Refusal for ‘premature’ plans to move Wisbech war memorial

Wisbech Post Office war memorial plaque

Wisbech Post Office war memorial plaque - Credit: Archant

Hopes of relocating a Wisbech war memorial have been dashed for a second time after Fenland planners refused to grant a planning application claiming it was “premature”.

Hopes of relocating a Wisbech war memorial have been dashed for a second time after Fenland planners refused to grant a planning application claiming it was “premature”.

It was hoped the plaque, which remembers 13 fallen soldiers from the First and Second World Wars, and hangs inside the former town post office could be relocated to sorting office.

Those named on the marble memorial inside the now empty 19th century grade II listed building at Bridge Street, were all postmen who lost their lives fighting in the two wars.

The Post Office applied to move it to the sorting office following the closure of the town branch but the application was initially refused in January.


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However, Mr P Swain on behalf of the Post Office made a renewed application in February with additional information about how the plaque would safeguarded during its removal and how the work would be completed.

Despite this the plans still met with resistance from Fenland District Council’s conservation office, The Wisbech Society and Historic England, who all claim the move would detract from the historic fabric of the listed building.

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However, Wisbech Town Council backed the plans stating they support the application “especially as the new location of the war memorial plaque would be within an area to which the public has access.”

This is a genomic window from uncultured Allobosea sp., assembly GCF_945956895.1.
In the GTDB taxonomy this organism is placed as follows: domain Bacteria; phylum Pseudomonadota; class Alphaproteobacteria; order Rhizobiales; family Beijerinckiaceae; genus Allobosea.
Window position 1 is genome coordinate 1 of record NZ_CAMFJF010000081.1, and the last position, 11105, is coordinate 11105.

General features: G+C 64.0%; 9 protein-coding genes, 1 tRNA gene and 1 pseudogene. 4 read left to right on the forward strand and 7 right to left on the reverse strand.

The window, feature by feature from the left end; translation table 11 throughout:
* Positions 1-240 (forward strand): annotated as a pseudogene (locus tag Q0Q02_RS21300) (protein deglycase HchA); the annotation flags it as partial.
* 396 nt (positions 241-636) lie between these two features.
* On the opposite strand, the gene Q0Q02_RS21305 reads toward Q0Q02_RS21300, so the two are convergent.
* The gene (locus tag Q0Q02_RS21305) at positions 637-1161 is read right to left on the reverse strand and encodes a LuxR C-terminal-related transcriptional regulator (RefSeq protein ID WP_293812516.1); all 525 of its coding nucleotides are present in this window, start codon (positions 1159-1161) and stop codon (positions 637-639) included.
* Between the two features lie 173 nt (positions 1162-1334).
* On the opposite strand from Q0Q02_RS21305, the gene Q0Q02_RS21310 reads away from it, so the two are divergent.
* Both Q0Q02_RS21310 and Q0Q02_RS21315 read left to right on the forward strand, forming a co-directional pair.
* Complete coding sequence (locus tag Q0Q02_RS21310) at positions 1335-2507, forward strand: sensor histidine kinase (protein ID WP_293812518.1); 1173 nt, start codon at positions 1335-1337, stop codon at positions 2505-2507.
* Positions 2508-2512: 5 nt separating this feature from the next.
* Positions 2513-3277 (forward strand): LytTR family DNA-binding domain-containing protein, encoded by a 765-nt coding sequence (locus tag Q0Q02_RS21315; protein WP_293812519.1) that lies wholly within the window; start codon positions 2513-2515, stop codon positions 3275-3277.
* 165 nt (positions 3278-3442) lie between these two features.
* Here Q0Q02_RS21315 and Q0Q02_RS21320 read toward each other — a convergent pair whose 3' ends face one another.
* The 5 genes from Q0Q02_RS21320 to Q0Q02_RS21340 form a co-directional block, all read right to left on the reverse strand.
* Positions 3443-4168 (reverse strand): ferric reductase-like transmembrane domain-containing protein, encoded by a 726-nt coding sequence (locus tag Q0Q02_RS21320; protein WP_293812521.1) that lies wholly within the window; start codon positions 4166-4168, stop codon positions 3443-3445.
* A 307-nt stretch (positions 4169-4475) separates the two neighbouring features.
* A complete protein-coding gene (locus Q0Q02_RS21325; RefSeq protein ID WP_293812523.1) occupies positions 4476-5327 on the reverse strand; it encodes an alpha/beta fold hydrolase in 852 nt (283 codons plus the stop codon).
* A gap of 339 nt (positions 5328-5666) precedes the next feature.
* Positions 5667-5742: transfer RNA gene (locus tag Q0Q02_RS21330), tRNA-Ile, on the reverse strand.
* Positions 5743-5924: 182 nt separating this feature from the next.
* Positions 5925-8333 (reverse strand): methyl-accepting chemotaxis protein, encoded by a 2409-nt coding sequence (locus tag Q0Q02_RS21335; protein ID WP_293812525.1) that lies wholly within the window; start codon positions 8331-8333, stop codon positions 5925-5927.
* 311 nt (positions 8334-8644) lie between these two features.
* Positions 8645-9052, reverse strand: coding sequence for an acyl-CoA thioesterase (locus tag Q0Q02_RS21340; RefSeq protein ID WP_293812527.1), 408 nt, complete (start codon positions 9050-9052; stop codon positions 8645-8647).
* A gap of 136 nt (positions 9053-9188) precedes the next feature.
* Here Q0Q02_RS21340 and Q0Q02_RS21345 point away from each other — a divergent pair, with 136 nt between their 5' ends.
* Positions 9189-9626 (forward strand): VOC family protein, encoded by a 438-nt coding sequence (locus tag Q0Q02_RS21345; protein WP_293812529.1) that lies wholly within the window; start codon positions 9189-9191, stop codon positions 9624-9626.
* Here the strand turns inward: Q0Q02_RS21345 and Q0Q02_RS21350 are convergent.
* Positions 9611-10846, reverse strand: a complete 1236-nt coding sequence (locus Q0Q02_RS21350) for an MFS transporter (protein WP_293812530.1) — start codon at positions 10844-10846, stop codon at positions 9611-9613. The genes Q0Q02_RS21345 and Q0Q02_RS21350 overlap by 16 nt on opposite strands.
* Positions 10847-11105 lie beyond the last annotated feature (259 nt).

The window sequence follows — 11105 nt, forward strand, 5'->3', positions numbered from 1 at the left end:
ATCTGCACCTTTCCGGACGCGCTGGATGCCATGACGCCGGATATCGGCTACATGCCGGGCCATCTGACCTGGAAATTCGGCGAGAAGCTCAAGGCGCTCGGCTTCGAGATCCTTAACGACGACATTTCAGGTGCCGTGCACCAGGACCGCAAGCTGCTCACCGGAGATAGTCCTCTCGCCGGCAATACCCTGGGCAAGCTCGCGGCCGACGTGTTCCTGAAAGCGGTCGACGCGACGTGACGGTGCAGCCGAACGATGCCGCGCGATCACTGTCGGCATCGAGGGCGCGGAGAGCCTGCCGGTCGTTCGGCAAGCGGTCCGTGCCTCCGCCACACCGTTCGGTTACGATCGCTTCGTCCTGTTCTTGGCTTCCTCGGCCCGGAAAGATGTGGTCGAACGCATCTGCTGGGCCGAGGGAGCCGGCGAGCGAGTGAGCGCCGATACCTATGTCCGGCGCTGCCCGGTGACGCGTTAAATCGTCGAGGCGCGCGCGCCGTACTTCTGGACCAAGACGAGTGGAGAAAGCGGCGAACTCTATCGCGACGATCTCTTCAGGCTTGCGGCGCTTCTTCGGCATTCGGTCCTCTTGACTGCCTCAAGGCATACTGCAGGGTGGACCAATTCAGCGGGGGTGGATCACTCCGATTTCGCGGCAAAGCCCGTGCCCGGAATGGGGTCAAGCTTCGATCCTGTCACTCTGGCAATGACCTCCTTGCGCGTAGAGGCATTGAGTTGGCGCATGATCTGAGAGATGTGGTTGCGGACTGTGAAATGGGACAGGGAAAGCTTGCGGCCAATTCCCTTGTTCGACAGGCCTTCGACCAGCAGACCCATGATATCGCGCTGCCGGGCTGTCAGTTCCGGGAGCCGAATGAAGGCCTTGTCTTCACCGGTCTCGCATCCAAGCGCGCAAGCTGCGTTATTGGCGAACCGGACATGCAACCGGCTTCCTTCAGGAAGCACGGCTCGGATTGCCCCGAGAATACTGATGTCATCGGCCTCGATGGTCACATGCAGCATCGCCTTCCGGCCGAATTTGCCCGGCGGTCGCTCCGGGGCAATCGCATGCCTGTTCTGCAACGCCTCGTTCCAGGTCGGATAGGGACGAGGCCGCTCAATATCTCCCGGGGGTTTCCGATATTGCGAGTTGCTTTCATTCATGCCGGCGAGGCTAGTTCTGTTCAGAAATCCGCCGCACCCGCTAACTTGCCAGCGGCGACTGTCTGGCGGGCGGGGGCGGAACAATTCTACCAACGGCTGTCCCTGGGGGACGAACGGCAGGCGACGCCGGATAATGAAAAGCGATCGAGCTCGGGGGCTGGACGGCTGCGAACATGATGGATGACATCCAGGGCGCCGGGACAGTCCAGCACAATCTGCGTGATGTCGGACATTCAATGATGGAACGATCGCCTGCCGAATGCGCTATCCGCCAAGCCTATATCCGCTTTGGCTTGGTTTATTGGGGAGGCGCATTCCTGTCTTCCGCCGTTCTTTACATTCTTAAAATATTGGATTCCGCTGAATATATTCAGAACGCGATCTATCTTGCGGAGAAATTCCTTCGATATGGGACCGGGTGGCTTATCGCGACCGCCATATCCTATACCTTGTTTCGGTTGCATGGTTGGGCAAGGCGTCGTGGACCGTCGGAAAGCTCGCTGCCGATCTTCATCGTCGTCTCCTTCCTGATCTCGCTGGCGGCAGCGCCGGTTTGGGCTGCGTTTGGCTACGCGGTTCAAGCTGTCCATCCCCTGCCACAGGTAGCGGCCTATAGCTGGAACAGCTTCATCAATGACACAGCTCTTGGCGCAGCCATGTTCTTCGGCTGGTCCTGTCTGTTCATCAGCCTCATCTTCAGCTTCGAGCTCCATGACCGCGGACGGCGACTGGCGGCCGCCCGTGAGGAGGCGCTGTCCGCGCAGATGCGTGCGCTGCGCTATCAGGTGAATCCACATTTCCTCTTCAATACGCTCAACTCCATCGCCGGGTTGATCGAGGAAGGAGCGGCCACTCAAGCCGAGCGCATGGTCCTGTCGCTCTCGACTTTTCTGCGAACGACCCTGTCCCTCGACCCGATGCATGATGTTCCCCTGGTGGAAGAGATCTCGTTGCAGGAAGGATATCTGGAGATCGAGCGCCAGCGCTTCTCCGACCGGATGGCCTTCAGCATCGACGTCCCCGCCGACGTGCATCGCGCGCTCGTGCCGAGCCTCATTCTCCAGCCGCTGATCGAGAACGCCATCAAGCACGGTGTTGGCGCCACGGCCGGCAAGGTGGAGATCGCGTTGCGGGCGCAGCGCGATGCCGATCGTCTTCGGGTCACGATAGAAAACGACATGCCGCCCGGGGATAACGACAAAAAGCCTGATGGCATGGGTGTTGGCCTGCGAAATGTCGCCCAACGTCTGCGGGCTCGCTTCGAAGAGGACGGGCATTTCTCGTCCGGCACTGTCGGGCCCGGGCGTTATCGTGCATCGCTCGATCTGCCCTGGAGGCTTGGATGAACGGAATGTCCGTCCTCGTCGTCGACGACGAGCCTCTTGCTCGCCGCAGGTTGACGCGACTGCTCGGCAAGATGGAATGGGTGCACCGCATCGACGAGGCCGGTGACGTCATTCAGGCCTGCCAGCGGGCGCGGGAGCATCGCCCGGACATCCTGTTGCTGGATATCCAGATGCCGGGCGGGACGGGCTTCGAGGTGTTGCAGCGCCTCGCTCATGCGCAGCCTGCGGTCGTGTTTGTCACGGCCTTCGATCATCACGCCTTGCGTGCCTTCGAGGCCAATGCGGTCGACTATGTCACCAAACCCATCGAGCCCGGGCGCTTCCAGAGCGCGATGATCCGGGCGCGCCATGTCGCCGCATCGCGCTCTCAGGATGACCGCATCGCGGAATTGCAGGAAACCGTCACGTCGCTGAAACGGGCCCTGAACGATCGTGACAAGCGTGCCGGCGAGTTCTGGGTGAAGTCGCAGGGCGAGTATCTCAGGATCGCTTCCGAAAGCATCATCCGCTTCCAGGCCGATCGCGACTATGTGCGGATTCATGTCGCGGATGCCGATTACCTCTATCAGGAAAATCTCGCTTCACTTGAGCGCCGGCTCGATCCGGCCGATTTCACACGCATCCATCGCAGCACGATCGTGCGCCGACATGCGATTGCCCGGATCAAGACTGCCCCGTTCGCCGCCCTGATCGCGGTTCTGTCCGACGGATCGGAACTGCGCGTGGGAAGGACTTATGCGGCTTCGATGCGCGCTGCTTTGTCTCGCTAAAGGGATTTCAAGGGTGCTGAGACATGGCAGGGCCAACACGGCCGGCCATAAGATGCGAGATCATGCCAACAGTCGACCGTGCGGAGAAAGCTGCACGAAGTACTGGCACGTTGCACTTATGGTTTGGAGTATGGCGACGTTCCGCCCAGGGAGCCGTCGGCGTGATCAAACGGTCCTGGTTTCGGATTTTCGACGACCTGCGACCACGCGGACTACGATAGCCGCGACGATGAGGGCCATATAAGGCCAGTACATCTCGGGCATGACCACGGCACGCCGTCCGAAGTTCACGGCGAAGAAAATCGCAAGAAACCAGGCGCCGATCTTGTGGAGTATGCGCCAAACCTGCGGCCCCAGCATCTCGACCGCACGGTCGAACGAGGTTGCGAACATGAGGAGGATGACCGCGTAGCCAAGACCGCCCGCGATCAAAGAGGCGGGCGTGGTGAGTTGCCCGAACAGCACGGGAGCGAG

But the planning decision notice from Fenland District Council said the application had been refused for two reasons including the fact it is considered premature as the plaque is not under immediate threat.

Firstly there was insufficient justification to support the removal and relocation on a number planning policy grounds including:

“The proposal is considered to cause harm to the significance of the Grade II listed Post Office, which would not be justified or outweighed by public benefit.

“Furthermore the application is considered premature in that whilst the Post Office has closed and is no longer available for public access the future use of the building and its subsequent accessibility is unknown. As the war memorial plaque is not under threat at this time there would appear to be no immediate need to relocate to an alternative venue.”

There is also concern over whether or not the plaque can be dismantled or re-erected. There was also a question mark over whether or not the new location would be able to accommodate the weight of the plaque.

The application did not include a mitigation strategy to address these issues.

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